Paul Blackburn


The Touch


                        The windows
                        are never wide enuf .

Calle del Vidrio, Barcelona, is
off Fernando, toward the Plaza Real;
short, tight, narrow, &
             leads toward the palmtrees

The corner bar to the left is
three to five pesetas cheaper than
the one to the right
             as you enter, plenty of
sky, trees, a fountain, the
            arcades sit over each side we
sit with gambas, cervezas, dis-                            MARISCAS
cuss my sis-                                                            PERCEBES
ter's imminent                                                         ALMEJAS VIVAS
arrival, I face                                                           CENTOLLOS
the walls, cannot see                                                  Y
the palmtrees behind me                                      GAMBAS
             BEBA COCA COLA                                SEPIA
                 BAR FARAON

                                                        it says

A quieter day
than yesterday
at the Glorieta, we
sat at the old man's tables in the
back, yesterday, asked
where he was, vacation?
             —No, the other waiter says, he's
dead, came into work on a Thursday
didn't come Friday or Saturday,
Saturday died.

An incredible sadness .
You do not have to know these people's
            names to love them, the way
                        the old man moved
                        among the tables, an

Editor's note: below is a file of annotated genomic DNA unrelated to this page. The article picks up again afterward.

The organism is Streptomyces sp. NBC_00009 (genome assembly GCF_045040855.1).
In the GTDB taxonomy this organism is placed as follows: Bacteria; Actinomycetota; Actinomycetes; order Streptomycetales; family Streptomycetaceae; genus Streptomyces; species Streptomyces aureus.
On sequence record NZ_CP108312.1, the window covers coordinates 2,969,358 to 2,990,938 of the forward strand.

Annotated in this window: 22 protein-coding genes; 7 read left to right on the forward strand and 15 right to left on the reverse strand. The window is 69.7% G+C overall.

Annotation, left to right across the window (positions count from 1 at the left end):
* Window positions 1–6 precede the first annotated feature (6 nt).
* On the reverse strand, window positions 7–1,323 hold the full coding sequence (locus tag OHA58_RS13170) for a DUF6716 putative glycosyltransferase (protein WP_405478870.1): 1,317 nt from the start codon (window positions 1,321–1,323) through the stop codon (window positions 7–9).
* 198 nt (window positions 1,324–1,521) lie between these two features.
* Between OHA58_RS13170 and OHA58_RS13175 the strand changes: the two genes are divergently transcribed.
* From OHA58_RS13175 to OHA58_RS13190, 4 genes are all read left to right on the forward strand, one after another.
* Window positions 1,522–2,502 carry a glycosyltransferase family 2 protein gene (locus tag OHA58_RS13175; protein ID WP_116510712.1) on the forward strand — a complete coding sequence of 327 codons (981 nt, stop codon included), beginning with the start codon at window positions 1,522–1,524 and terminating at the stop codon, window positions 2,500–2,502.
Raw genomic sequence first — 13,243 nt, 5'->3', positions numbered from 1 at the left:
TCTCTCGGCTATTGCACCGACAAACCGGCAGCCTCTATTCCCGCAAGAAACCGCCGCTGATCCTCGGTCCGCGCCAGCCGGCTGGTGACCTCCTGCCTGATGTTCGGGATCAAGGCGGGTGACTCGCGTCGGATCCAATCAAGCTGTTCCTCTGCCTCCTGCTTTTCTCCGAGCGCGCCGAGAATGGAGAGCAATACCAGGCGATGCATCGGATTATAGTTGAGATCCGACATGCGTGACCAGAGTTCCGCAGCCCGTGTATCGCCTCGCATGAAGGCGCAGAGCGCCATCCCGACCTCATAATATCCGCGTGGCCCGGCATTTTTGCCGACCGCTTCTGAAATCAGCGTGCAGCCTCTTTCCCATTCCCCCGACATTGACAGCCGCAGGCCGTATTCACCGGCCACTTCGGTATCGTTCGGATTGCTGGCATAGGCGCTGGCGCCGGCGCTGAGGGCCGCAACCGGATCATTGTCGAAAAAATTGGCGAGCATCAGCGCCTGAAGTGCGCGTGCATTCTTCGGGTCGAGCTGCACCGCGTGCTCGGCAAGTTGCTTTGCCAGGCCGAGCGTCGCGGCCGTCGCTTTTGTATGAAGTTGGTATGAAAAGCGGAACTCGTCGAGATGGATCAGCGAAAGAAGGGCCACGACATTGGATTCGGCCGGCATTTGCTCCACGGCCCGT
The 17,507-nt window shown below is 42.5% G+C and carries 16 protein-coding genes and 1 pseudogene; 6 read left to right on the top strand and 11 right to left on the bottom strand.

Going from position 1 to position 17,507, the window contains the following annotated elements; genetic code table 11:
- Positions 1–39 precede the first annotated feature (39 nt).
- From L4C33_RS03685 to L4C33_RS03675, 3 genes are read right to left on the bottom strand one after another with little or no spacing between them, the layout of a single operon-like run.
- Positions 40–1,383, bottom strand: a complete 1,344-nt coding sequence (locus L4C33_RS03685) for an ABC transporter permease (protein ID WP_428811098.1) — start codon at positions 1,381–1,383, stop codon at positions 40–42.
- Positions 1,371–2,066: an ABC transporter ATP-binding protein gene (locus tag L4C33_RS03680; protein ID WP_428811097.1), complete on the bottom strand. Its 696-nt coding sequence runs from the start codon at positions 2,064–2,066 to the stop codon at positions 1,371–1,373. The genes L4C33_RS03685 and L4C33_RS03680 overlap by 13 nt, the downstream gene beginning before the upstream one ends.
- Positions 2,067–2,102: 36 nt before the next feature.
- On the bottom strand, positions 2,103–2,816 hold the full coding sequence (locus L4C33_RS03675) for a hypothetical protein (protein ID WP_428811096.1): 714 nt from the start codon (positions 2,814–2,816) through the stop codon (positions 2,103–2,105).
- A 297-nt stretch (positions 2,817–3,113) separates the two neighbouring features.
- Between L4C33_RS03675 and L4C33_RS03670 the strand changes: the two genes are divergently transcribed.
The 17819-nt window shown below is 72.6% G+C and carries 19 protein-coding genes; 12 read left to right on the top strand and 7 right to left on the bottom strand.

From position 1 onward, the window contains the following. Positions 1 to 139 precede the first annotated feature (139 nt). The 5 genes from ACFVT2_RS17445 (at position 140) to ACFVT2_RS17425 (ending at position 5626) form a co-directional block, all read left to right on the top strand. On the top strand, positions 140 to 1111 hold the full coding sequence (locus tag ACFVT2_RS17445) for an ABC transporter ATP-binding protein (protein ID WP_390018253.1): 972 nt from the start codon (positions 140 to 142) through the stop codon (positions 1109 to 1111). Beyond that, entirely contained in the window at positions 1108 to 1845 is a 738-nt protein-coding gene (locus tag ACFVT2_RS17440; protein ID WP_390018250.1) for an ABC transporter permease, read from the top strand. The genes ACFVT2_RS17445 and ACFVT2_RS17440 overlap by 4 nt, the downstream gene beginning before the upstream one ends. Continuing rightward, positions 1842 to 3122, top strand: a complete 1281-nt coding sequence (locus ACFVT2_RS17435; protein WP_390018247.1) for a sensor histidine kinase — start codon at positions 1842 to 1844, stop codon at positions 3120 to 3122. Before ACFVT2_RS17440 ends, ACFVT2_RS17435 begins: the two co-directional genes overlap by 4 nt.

organized waddle that
cared for so many, so quickly, the new
young man works the same station like
a beheaded chicken, no cool to lose, he
whips it out, everything very organized, but
             it doesn't make the same
                       coherence.         Our friend
's tables are full in the front so we
                                            speak only
when he has time      .       None of us
knows anyone else's name .

What was he called, the old man?
A gentleness and efficient waddling is
             dead now.     We do
             not need to know
             their names to recognize
a pleasure in feeding people well,
                        that rare intimacy, how
miss someone whose name you've never known?
We do not need to know their names, they
minister to us for tips and love they
give is given back   .    The old man
worked the back—four tables only
in the front—sometimes five, it
depended on how heavy the clientele
was that day    .    Today, we
take the full cubierta the first time


Again    .     The viejo lost to time .
We never know one another's names, tho
we touched each time .
              I'd come back to Barcelona again
              he'd come and touch my shoulder, even
              if I were not at his tables. a greeting . We

do not need to know

anybody's name

to love them.

[June 1968]